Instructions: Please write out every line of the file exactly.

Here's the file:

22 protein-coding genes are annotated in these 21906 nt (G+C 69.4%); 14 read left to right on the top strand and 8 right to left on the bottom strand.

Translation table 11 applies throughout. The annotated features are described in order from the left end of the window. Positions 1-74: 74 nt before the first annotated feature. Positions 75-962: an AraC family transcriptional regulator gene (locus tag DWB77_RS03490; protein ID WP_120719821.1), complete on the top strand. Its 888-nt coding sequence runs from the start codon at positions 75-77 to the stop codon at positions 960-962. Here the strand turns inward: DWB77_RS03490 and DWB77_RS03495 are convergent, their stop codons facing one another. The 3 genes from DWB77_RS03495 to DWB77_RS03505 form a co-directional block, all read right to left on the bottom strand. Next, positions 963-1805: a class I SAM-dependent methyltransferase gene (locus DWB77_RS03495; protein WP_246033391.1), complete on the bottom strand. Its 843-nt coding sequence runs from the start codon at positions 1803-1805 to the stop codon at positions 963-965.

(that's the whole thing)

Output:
22 protein-coding genes are annotated in these 21906 nt (G+C 69.4%); 14 read left to right on the top strand and 8 right to left on the bottom strand.

Translation table 11 applies throughout. The annotated features are described in order from the left end of the window. Positions 1-74: 74 nt before the first annotated feature. Positions 75-962: an AraC family transcriptional regulator gene (locus tag DWB77_RS03490; protein ID WP_120719821.1), complete on the top strand. Its 888-nt coding sequence runs from the start codon at positions 75-77 to the stop codon at positions 960-962. Here the strand turns inward: DWB77_RS03490 and DWB77_RS03495 are convergent, their stop codons facing one another. The 3 genes from DWB77_RS03495 to DWB77_RS03505 form a co-directional block, all read right to left on the bottom strand. Next, positions 963-1805: a class I SAM-dependent methyltransferase gene (locus DWB77_RS03495; protein WP_246033391.1), complete on the bottom strand. Its 843-nt coding sequence runs from the start codon at positions 1803-1805 to the stop codon at positions 963-965.